It looks as if Symantec has a bit of a problem with Blind SQL Injection. Unu has uncovered the vulnerability lying in one of Symantec's public Internet portals.
Using a couple of off-the-shelf tools - Pangolin and sqlmap - it's possible to enumerate the back-end databases supporting the public Internet web site - and this is what Unu appears to have been done.
Blind SQLi isn't a particularly sophisticated vulnerability, but it is often a labor intensive type of attack - not to mention rather noisy (due to the repeated requests and incremental guessing of characters that make up the database objects). That said, there are a bundle of tools out there that'll do all this work for you - so you don't need to be particularly security-savy to do this. In fact you probably don't even to need to know what SQL is since the tools take care of everything for you.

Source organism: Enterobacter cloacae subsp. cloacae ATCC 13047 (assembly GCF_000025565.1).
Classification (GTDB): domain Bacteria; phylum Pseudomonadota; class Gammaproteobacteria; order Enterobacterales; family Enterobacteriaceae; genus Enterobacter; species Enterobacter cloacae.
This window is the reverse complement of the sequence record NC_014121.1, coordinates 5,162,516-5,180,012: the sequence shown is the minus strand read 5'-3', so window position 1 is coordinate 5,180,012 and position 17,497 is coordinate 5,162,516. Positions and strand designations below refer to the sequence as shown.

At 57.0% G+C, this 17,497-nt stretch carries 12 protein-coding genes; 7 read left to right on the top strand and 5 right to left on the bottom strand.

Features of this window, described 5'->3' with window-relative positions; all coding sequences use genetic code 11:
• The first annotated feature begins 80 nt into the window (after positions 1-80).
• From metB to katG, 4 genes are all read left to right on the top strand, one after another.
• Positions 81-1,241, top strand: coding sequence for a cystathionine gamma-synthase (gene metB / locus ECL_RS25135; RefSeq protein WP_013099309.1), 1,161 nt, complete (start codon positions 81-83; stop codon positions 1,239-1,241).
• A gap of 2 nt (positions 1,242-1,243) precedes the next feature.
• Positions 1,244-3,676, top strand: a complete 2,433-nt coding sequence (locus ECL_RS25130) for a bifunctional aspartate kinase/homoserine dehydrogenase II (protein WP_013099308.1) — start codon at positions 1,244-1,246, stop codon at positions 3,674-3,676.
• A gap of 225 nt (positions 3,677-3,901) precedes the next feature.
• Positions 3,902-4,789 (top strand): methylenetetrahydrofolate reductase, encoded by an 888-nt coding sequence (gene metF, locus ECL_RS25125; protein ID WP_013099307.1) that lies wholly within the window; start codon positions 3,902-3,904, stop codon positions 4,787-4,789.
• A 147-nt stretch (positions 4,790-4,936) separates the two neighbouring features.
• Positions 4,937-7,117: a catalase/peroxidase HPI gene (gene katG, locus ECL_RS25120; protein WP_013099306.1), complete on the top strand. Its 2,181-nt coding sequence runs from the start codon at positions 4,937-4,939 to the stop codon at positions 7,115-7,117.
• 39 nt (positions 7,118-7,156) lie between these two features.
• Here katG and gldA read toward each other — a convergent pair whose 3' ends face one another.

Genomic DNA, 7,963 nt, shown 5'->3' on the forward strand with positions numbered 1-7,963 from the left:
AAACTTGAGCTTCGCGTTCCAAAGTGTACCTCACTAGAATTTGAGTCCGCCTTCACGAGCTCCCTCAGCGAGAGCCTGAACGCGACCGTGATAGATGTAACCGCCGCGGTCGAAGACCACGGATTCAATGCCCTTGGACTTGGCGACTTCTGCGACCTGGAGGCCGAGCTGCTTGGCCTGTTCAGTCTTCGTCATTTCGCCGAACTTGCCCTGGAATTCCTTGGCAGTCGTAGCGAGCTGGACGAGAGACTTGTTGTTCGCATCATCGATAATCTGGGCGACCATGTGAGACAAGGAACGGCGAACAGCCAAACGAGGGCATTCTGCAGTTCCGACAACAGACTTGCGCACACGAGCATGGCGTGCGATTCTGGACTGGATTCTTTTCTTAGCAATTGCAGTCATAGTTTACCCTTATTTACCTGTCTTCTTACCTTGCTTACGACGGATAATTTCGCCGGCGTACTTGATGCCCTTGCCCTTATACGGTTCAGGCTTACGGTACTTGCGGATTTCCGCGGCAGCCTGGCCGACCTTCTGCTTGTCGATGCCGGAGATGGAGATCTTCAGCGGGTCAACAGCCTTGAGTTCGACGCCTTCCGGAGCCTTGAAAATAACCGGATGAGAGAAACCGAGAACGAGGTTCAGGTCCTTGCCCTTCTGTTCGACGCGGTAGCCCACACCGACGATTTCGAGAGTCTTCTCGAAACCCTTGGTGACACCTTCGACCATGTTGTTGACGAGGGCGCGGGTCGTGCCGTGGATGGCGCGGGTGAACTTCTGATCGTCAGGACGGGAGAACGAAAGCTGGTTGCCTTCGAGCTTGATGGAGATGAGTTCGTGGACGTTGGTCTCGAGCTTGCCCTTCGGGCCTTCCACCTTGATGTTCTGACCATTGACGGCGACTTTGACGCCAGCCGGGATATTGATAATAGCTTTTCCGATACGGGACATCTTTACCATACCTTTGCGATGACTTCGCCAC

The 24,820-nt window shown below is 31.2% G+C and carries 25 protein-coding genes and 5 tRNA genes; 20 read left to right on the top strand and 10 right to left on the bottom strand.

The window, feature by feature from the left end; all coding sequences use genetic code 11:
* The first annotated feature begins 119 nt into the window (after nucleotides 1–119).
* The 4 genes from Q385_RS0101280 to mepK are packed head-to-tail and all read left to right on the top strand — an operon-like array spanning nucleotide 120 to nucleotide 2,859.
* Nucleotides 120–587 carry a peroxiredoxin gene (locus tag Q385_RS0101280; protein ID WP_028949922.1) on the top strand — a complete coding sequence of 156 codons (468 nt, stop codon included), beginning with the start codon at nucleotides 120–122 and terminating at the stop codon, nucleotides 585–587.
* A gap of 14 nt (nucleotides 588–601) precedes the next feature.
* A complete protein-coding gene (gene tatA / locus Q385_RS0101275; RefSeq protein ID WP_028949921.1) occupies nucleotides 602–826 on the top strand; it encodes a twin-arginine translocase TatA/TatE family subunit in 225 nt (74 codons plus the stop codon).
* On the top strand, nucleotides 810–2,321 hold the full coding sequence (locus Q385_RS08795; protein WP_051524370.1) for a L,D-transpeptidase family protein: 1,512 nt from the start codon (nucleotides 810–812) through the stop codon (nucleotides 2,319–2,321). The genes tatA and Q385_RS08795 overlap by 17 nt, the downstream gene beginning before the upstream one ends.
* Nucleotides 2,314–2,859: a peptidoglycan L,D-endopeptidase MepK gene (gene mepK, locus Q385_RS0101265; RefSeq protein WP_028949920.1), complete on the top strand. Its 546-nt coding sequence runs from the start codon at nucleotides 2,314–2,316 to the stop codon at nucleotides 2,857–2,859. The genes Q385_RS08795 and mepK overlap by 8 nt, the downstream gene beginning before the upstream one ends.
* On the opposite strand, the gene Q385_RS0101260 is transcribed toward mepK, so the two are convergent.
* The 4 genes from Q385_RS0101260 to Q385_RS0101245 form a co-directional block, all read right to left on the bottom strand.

I discussed some of this the other week at the OWASP conference. Today these kinds of tools and features are becoming standard within botnets - which means that exploitation of these vulnerabilities and enumeration of the the database' data can be conducted in a few minutes - way before a security team can actively respond to the attack and close down the breach and loss of confidential data.
After enumerating the Symantec Web server, it would seem that there is data covering a number of Symantec products Oasis, Northwind, OneCare, as well as a couple of very interesting storage points relating to Norton and SymantecStore.
Based upon whats visible upon Unu's site, the Symantec store contains over 70,000 rows - which appear to be customer records, complete with clear-text passwords - that's bad and dumb! (Symantec should know better).
Oh, and there appears to be something like 122k records associated with product serial numbers.
I'm hoping that Symantec are dealing with this vulnerability and closing it down (as it's not clear whether Unu provided Symantec with prior knowledge of this vulnerability). In the meantime, they may want to start looking for a new security vendor to do some WebApp pentests.